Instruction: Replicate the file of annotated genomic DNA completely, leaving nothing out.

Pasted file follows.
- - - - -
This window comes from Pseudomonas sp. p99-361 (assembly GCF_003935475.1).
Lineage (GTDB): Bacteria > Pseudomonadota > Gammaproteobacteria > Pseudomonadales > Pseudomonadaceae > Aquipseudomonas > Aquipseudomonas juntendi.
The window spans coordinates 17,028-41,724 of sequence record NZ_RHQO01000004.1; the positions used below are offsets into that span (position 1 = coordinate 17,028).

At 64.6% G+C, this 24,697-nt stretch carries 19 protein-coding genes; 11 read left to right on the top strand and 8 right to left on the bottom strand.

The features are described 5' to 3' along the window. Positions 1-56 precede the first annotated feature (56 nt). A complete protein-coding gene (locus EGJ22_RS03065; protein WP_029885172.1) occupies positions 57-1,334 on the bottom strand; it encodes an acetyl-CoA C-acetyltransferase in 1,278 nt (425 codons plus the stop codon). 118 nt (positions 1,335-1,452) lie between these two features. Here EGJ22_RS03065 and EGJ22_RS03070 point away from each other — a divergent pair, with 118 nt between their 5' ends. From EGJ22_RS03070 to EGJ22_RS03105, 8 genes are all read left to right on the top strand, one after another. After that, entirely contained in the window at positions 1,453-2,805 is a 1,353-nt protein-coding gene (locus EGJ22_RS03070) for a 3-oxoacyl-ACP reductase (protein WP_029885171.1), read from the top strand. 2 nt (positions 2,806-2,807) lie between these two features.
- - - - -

This window comes from Pseudomonas sp. p99-361 (assembly GCF_003935475.1).
Lineage (GTDB): Bacteria > Pseudomonadota > Gammaproteobacteria > Pseudomonadales > Pseudomonadaceae > Aquipseudomonas > Aquipseudomonas juntendi.
The window spans coordinates 17,028-41,724 of sequence record NZ_RHQO01000004.1; the positions used below are offsets into that span (position 1 = coordinate 17,028).

At 64.6% G+C, this 24,697-nt stretch carries 19 protein-coding genes; 11 read left to right on the top strand and 8 right to left on the bottom strand.

The features are described 5' to 3' along the window. Positions 1-56 precede the first annotated feature (56 nt). A complete protein-coding gene (locus EGJ22_RS03065; protein WP_029885172.1) occupies positions 57-1,334 on the bottom strand; it encodes an acetyl-CoA C-acetyltransferase in 1,278 nt (425 codons plus the stop codon). 118 nt (positions 1,335-1,452) lie between these two features. Here EGJ22_RS03065 and EGJ22_RS03070 point away from each other — a divergent pair, with 118 nt between their 5' ends. From EGJ22_RS03070 to EGJ22_RS03105, 8 genes are all read left to right on the top strand, one after another. After that, entirely contained in the window at positions 1,453-2,805 is a 1,353-nt protein-coding gene (locus EGJ22_RS03070) for a 3-oxoacyl-ACP reductase (protein WP_029885171.1), read from the top strand. 2 nt (positions 2,806-2,807) lie between these two features.